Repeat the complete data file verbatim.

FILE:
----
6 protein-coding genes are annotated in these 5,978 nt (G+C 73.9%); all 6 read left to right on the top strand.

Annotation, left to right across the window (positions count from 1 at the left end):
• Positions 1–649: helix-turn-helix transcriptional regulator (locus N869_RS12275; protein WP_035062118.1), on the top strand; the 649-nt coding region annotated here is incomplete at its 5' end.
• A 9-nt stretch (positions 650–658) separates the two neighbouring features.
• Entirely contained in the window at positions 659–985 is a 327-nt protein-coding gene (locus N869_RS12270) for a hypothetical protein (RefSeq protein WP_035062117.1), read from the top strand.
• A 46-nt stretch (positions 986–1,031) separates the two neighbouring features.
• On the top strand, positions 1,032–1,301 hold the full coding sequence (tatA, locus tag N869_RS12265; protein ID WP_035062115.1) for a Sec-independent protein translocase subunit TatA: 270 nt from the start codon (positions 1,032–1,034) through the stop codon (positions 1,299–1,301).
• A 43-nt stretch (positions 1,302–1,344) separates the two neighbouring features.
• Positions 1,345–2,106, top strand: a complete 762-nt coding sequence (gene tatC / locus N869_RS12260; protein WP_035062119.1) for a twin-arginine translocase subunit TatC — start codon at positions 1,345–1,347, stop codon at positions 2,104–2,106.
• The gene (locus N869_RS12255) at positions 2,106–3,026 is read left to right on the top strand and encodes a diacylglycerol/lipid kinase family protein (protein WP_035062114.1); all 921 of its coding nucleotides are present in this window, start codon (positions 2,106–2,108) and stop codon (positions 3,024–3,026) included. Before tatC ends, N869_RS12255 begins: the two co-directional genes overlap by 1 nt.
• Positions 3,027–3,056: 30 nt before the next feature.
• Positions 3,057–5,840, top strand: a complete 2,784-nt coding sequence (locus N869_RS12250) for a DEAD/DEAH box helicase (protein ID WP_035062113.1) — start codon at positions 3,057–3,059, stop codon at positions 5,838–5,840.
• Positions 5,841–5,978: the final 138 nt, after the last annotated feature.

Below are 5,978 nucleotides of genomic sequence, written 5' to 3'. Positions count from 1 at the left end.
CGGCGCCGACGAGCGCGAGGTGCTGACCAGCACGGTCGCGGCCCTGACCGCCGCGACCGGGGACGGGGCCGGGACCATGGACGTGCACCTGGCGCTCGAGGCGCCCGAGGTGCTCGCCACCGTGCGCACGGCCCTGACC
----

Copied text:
6 protein-coding genes are annotated in these 5,978 nt (G+C 73.9%); all 6 read left to right on the top strand.

Annotation, left to right across the window (positions count from 1 at the left end):
• Positions 1–649: helix-turn-helix transcriptional regulator (locus N869_RS12275; protein WP_035062118.1), on the top strand; the 649-nt coding region annotated here is incomplete at its 5' end.
• A 9-nt stretch (positions 650–658) separates the two neighbouring features.
• Entirely contained in the window at positions 659–985 is a 327-nt protein-coding gene (locus N869_RS12270) for a hypothetical protein (RefSeq protein WP_035062117.1), read from the top strand.
• A 46-nt stretch (positions 986–1,031) separates the two neighbouring features.
• On the top strand, positions 1,032–1,301 hold the full coding sequence (tatA, locus tag N869_RS12265; protein ID WP_035062115.1) for a Sec-independent protein translocase subunit TatA: 270 nt from the start codon (positions 1,032–1,034) through the stop codon (positions 1,299–1,301).
• A 43-nt stretch (positions 1,302–1,344) separates the two neighbouring features.
• Positions 1,345–2,106, top strand: a complete 762-nt coding sequence (gene tatC / locus N869_RS12260; protein WP_035062119.1) for a twin-arginine translocase subunit TatC — start codon at positions 1,345–1,347, stop codon at positions 2,104–2,106.
• The gene (locus N869_RS12255) at positions 2,106–3,026 is read left to right on the top strand and encodes a diacylglycerol/lipid kinase family protein (protein WP_035062114.1); all 921 of its coding nucleotides are present in this window, start codon (positions 2,106–2,108) and stop codon (positions 3,024–3,026) included. Before tatC ends, N869_RS12255 begins: the two co-directional genes overlap by 1 nt.
• Positions 3,027–3,056: 30 nt before the next feature.
• Positions 3,057–5,840, top strand: a complete 2,784-nt coding sequence (locus N869_RS12250) for a DEAD/DEAH box helicase (protein ID WP_035062113.1) — start codon at positions 3,057–3,059, stop codon at positions 5,838–5,840.
• Positions 5,841–5,978: the final 138 nt, after the last annotated feature.

Below are 5,978 nucleotides of genomic sequence, written 5' to 3'. Positions count from 1 at the left end.
CGGCGCCGACGAGCGCGAGGTGCTGACCAGCACGGTCGCGGCCCTGACCGCCGCGACCGGGGACGGGGCCGGGACCATGGACGTGCACCTGGCGCTCGAGGCGCCCGAGGTGCTCGCCACCGTGCGCACGGCCCTGACC